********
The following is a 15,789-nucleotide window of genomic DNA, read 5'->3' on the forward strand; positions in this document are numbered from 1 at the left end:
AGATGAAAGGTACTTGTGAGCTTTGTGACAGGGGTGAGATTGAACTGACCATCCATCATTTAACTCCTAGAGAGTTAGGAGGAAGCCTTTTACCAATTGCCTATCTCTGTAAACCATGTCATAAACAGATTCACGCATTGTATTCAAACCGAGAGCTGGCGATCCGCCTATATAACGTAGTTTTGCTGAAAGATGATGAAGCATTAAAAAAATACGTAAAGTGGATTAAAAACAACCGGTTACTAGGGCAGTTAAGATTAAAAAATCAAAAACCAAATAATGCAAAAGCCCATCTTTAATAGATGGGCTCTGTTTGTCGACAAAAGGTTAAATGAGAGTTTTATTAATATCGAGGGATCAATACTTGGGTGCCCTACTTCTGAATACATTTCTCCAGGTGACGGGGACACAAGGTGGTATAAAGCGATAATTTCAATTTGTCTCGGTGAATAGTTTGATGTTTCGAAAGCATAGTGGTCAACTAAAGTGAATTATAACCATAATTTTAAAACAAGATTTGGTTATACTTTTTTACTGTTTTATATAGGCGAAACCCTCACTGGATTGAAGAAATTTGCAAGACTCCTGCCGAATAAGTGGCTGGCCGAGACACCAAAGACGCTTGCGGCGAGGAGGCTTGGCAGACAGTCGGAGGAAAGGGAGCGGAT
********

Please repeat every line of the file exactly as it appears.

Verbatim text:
The following is a 15,789-nucleotide window of genomic DNA, read 5'->3' on the forward strand; positions in this document are numbered from 1 at the left end:
AGATGAAAGGTACTTGTGAGCTTTGTGACAGGGGTGAGATTGAACTGACCATCCATCATTTAACTCCTAGAGAGTTAGGAGGAAGCCTTTTACCAATTGCCTATCTCTGTAAACCATGTCATAAACAGATTCACGCATTGTATTCAAACCGAGAGCTGGCGATCCGCCTATATAACGTAGTTTTGCTGAAAGATGATGAAGCATTAAAAAAATACGTAAAGTGGATTAAAAACAACCGGTTACTAGGGCAGTTAAGATTAAAAAATCAAAAACCAAATAATGCAAAAGCCCATCTTTAATAGATGGGCTCTGTTTGTCGACAAAAGGTTAAATGAGAGTTTTATTAATATCGAGGGATCAATACTTGGGTGCCCTACTTCTGAATACATTTCTCCAGGTGACGGGGACACAAGGTGGTATAAAGCGATAATTTCAATTTGTCTCGGTGAATAGTTTGATGTTTCGAAAGCATAGTGGTCAACTAAAGTGAATTATAACCATAATTTTAAAACAAGATTTGGTTATACTTTTTTACTGTTTTATATAGGCGAAACCCTCACTGGATTGAAGAAATTTGCAAGACTCCTGCCGAATAAGTGGCTGGCCGAGACACCAAAGACGCTTGCGGCGAGGAGGCTTGGCAGACAGTCGGAGGAAAGGGAGCGGAT